C. H. Spurgeon's Autobiography
I was about the age of fourteen when I was sent to a Church of England school, - now called St. Augustine's College, Maidstone. We had three clergymen who came by turns to teach us their doctrines; but, somehow or other, the pupils did not seem to get on much, for when one of them was asked by a clergyman how many sacraments there were, he said, "Seven," and when that was denied, he said, "Oh, sir, there is one that they take at the haltar!" upon which I could not help saying, "That's hanging, I should think," which suggestion made even the reverend gentleman smile, although, of course, I was bidden not to be so rude as to interrupt again. I am sure many of the sons of the gentry in that establishment were more ignorant of Scripture than the boys in some of our Ragged Schools.
One of the clergy was, I believe, a good man; and it is to him I owe that ray of light which sufficed to show me believers' baptism. I was usually at the head of the class, and on one occasion, when the Church of England Catechism was to be repeated, something like the following conversation took place: -
Clergyman. - O What is your name?
Spurgeon. - Spurgeon, sir.
C. - No, no; what is your name?
S. - Charles Spurgeon, sir.
C. - No, you should not behave so, for you know I only want your Christian name.
S. - If you please, sir, I am afraid I haven't got one.
C. - Why, how is that?
S. - Because I do not think I am a Christian.
C. - What are you, then, - a heathen?
S. - No, sir; but we may not be heathens, and yet be without the grace of God, and so not be truly Christians.
C. - Well, well, never mind; what is your first name?
S. - Charles.
C. - Who gave you that name?
S. - I am sure I don't know, sir; I know no godfathers ever did anything for me, for I never had any. Likely enough, my mother and father did.
C. - Now, you should not set these boys a-laughing. Of course, I do not wish you to say the usual answer.
S. - He seemed always to have a respect for me, and gave me The Christian Year, in calf, as a reward for my great proficiency in religious knowledge. Proceeding with the Catechism, he suddenly turned to me, and said, -
C. - Spurgeon, you were never properly baptized.
S. - Oh, yes, sir, I was; my grandfather baptized me in the little parlour, and he is a minister so I know he did it right!
C. - Ah, but you had neither faith nor repentance, and therefore ought not to have received baptism!
S. - Why, sir, that has nothing to do with it! All infants ought to be baptized.
C. - How do you know that? Does not the Prayer Book say that faith and repentance are necessary before baptism? And this is so Scriptural a doctrine that no one ought to deny it. (Here he went on to show that all the persons spoken of in the Bible as being baptized were believers; which, of course, was an easy task, and then said to me, - ) Now, Charles, I shall give you till next week to find out whether the Bible does not declare faith and repentance to be necessary qualifications before baptism.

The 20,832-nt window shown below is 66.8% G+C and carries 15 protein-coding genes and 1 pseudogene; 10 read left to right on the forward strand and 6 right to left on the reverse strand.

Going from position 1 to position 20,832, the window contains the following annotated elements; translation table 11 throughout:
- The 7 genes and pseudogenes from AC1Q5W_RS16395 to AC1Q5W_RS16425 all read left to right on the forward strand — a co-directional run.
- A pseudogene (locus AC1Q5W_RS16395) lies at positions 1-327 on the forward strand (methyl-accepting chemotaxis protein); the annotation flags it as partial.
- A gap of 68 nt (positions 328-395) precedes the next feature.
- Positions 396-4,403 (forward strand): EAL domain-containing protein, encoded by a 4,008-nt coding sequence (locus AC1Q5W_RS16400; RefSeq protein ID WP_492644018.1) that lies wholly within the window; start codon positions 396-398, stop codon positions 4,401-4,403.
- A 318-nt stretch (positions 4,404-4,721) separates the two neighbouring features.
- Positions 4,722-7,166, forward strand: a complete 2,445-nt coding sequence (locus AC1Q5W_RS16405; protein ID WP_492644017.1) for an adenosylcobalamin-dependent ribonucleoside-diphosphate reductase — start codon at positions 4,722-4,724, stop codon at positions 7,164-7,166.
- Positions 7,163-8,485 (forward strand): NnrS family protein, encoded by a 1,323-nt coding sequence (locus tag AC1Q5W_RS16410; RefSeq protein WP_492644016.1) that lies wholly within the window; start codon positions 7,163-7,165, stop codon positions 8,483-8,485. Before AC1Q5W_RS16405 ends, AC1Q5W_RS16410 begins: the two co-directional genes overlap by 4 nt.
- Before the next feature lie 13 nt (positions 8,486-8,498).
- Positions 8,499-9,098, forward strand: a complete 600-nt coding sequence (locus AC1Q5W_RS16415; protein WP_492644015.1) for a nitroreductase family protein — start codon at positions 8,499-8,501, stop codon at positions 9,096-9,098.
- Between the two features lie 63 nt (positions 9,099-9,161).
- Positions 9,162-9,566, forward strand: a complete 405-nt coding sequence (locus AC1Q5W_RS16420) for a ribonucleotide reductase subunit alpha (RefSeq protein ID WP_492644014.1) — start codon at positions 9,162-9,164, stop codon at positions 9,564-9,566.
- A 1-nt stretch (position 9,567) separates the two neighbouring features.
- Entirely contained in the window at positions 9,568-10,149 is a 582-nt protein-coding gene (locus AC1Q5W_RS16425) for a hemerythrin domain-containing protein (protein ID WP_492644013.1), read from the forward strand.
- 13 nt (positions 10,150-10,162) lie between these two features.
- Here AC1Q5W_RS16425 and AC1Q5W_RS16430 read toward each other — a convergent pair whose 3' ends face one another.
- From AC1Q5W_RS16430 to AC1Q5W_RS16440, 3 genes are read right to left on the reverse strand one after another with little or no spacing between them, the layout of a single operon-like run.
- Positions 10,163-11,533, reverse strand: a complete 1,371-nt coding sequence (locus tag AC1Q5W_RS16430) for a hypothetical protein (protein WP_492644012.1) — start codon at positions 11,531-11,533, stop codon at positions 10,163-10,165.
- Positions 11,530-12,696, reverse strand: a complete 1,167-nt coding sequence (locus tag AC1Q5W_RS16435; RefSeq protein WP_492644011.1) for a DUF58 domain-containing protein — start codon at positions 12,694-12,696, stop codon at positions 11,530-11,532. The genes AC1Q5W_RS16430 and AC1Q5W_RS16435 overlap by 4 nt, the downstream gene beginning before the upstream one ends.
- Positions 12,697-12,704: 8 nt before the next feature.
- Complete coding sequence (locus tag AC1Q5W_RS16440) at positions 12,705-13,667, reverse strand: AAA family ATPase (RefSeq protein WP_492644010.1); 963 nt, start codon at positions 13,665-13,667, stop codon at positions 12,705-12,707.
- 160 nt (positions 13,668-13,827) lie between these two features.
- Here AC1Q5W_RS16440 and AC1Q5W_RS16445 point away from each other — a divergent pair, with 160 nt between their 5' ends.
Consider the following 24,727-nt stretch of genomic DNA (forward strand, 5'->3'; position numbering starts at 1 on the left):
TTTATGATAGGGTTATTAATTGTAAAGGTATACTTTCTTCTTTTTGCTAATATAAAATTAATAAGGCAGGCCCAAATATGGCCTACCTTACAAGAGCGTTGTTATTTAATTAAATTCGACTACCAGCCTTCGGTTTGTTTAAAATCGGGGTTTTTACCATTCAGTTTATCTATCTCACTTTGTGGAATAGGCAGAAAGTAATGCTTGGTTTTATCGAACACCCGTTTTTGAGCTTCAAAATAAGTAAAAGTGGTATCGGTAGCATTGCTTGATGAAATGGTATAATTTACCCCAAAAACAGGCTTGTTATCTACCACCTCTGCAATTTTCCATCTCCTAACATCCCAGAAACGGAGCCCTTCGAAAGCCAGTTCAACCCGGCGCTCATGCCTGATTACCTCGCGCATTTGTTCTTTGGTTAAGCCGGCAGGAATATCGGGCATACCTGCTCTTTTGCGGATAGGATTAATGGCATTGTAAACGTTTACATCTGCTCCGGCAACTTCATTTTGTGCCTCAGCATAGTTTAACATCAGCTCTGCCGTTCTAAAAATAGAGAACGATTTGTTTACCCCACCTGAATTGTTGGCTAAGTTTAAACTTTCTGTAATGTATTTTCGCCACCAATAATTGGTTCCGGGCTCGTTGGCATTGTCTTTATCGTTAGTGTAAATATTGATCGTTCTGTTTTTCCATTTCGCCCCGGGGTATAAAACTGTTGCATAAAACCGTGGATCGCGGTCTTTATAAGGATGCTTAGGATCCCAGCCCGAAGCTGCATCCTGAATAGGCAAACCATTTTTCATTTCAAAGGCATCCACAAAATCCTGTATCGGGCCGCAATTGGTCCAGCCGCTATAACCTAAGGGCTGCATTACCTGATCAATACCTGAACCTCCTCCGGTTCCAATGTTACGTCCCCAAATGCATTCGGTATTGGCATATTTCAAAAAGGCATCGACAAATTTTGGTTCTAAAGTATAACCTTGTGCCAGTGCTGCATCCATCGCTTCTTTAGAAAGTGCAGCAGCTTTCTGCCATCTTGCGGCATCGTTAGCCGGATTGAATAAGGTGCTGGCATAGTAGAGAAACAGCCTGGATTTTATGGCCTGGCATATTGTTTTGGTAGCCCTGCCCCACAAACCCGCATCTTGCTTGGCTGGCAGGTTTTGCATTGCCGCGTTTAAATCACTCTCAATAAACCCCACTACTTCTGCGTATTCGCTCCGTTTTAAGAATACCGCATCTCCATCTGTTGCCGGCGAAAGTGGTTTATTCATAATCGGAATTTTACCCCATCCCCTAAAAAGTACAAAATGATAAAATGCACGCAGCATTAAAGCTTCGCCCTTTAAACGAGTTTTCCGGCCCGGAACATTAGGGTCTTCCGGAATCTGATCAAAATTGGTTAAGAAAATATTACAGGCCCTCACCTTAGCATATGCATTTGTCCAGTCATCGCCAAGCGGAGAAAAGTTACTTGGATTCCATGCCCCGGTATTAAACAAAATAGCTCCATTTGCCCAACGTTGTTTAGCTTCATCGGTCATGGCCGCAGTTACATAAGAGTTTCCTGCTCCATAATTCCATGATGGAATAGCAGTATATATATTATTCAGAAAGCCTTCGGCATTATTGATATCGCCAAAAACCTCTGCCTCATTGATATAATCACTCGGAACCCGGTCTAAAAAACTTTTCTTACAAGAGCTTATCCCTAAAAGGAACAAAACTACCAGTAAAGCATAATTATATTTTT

S. - I felt sure enough of victory; for I thought that a ceremony my grandfather and father both practised in their ministry must be right; but I could not find it, - I was beaten, - and made up my mind as to the course I would take.
C. - Well, Charles, what do you think now?
S. - Why, sir, I think you are right; but then it applies to you as well as to me!
C. - I wanted to show you this; for this is the reason why we appoint sponsors. It is that, without faith, I had no more right than you to holy baptism; but the promise of my sponsors was accepted by the Church as an equivalent. You have no doubt seen your father, when he has no money, give a note-of-hand for it; and this is regarded as an earnest of payment, because, as an honest man, we have reason to expect he will honour the note he has given. Now, sponsors are generally good people, and in charity we accept their promise on behalf of the child. As the child cannot at the time have faith, we accept the bond that he will; which promise he fulfils at confirmation, when he takes the bond into his own hands
S. - Well, sir, I think it is a very bad note-of-hand.
C. - I have no time to argue that, but I believe it to be good. I will only ask you this, - Which seems to have the greater regard to Scripture, - I, as a Churchman, or your grandfather as a Dissenter? He baptizes in the very teeth of Scripture; and I do not, in my opinion, do so, for I require a promise, which I look upon as an equivalent of repentance and faith, to be rendered in future years.
S. - Really, sir, I think you are more like right; but since it seems to be the
truth that only believers should be baptized, I think you are both wrong, though you seem to treat the Bible with the greater politeness.
C. - Well, then, you confess that you were not properly baptized; and you would think it your duty, if in your power, to join with us, and have sponsors to promise on your behalf?
S. - Oh, no! I have been baptized once, before I ought; I will wait next time till I am fit for it.
C. - (Smiling.) Ah, you are wrong; but I like to see you keep to the Word of God! Seek from Him a new heart and Divine direction, and you will see one truth after another, and very probably there will be a great change in those opinions which now seem so deeply rooted in you.
S. - I resolved, from that moment, that if ever Divine grace should work a change in me, I would be baptized, since, as I afterwards told my friend the clergyman, "I never ought to be blamed for improper baptism, as I had nothing to do with it; the error, if any, rested with my parents and grandparents."
[From C. H. Spurgeon's Autobiography, Volume 1, Charles Haddon Spurgeon, Susannah Spurgeon, pp. 48-50.]